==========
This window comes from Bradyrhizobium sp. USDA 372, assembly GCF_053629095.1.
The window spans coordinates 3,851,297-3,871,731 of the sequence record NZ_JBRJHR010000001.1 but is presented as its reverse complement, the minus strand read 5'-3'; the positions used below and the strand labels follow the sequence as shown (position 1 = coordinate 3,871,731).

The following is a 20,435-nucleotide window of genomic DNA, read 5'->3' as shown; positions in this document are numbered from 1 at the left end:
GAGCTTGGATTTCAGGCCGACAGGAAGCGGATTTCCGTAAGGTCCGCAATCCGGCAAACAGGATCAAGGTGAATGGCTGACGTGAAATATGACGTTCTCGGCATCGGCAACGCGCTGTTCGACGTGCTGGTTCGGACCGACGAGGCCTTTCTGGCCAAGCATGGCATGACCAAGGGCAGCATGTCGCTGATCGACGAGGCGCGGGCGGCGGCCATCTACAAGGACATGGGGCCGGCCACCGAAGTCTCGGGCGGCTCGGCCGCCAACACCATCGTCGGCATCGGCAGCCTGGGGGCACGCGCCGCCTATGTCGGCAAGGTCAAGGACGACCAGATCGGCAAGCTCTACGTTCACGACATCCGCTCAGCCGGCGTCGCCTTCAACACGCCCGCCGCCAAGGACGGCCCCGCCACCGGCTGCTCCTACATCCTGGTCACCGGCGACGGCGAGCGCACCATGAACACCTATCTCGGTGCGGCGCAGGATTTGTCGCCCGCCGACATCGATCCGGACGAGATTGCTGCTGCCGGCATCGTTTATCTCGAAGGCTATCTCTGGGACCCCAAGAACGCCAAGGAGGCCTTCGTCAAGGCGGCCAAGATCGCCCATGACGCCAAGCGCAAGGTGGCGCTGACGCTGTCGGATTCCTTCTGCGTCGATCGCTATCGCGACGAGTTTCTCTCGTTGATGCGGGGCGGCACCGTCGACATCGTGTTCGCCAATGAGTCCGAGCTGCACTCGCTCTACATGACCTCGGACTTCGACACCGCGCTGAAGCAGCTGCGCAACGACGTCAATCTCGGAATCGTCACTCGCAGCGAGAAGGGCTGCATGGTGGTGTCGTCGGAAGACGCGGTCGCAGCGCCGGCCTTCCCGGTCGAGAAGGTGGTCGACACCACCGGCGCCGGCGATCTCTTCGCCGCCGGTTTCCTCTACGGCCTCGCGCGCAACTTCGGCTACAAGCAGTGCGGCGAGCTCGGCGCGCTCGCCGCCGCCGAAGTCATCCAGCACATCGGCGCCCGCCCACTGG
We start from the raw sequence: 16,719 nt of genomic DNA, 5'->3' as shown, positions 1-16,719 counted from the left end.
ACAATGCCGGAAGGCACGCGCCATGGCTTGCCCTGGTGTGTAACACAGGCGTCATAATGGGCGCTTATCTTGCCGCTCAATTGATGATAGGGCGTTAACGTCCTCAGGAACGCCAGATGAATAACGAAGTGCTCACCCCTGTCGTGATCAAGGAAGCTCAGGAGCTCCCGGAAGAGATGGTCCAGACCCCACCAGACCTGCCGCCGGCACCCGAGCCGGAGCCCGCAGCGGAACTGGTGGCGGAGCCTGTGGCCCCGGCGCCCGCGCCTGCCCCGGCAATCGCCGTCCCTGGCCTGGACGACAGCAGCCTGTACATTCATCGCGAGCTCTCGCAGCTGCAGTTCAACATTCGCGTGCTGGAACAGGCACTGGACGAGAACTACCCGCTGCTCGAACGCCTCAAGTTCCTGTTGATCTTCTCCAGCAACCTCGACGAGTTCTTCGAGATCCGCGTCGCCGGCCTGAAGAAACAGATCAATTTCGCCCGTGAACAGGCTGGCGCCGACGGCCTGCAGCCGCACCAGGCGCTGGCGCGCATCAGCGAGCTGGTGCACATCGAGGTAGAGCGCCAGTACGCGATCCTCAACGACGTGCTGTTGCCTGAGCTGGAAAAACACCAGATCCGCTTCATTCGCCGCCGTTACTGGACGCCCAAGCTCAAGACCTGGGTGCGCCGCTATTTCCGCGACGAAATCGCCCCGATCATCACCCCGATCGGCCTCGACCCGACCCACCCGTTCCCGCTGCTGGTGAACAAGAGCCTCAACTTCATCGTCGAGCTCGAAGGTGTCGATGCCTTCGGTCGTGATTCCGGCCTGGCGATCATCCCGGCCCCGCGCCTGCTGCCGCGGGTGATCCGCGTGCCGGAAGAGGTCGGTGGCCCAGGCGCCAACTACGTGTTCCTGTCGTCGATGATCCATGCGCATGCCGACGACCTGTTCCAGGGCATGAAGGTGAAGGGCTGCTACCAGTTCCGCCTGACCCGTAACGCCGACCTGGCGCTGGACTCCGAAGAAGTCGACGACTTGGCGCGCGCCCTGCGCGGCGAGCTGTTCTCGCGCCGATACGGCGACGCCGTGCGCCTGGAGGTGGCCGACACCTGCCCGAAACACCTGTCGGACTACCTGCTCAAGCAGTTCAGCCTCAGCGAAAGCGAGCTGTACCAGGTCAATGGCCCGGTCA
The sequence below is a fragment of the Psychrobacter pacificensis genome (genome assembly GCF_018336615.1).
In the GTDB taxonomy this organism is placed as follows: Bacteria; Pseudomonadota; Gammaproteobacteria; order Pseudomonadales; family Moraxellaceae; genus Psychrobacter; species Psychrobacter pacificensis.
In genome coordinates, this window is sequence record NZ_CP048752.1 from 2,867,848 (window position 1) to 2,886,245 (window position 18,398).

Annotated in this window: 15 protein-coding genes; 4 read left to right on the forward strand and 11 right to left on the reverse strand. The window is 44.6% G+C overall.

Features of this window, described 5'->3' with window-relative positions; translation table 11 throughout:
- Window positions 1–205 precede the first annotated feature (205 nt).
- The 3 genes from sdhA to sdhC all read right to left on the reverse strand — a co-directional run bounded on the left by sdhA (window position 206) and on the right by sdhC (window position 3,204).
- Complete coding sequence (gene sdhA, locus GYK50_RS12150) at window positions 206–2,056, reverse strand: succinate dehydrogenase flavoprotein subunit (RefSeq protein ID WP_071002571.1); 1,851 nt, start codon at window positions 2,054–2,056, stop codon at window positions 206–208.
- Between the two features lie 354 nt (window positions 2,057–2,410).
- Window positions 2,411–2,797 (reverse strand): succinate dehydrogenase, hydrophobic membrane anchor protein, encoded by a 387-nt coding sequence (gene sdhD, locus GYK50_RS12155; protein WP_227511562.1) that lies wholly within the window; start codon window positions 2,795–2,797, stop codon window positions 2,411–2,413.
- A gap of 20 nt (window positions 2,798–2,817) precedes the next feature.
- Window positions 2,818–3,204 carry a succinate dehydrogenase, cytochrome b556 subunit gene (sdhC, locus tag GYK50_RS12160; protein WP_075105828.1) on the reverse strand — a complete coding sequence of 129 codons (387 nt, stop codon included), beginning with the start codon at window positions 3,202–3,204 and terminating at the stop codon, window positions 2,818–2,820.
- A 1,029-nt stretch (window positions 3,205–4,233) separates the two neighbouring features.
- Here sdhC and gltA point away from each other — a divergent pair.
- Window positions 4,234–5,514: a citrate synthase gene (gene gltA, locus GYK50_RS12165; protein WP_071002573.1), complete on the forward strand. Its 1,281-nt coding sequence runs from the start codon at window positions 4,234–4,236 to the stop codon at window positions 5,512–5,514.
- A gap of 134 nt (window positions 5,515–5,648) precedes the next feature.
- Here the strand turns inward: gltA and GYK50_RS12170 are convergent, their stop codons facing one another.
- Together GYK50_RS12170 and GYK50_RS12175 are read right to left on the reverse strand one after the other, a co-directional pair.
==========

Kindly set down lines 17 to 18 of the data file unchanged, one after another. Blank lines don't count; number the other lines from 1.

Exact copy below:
- A gap of 20 nt (window positions 2,798–2,817) precedes the next feature.
- Window positions 2,818–3,204 carry a succinate dehydrogenase, cytochrome b556 subunit gene (sdhC, locus tag GYK50_RS12160; protein WP_075105828.1) on the reverse strand — a complete coding sequence of 129 codons (387 nt, stop codon included), beginning with the start codon at window positions 3,202–3,204 and terminating at the stop codon, window positions 2,818–2,820.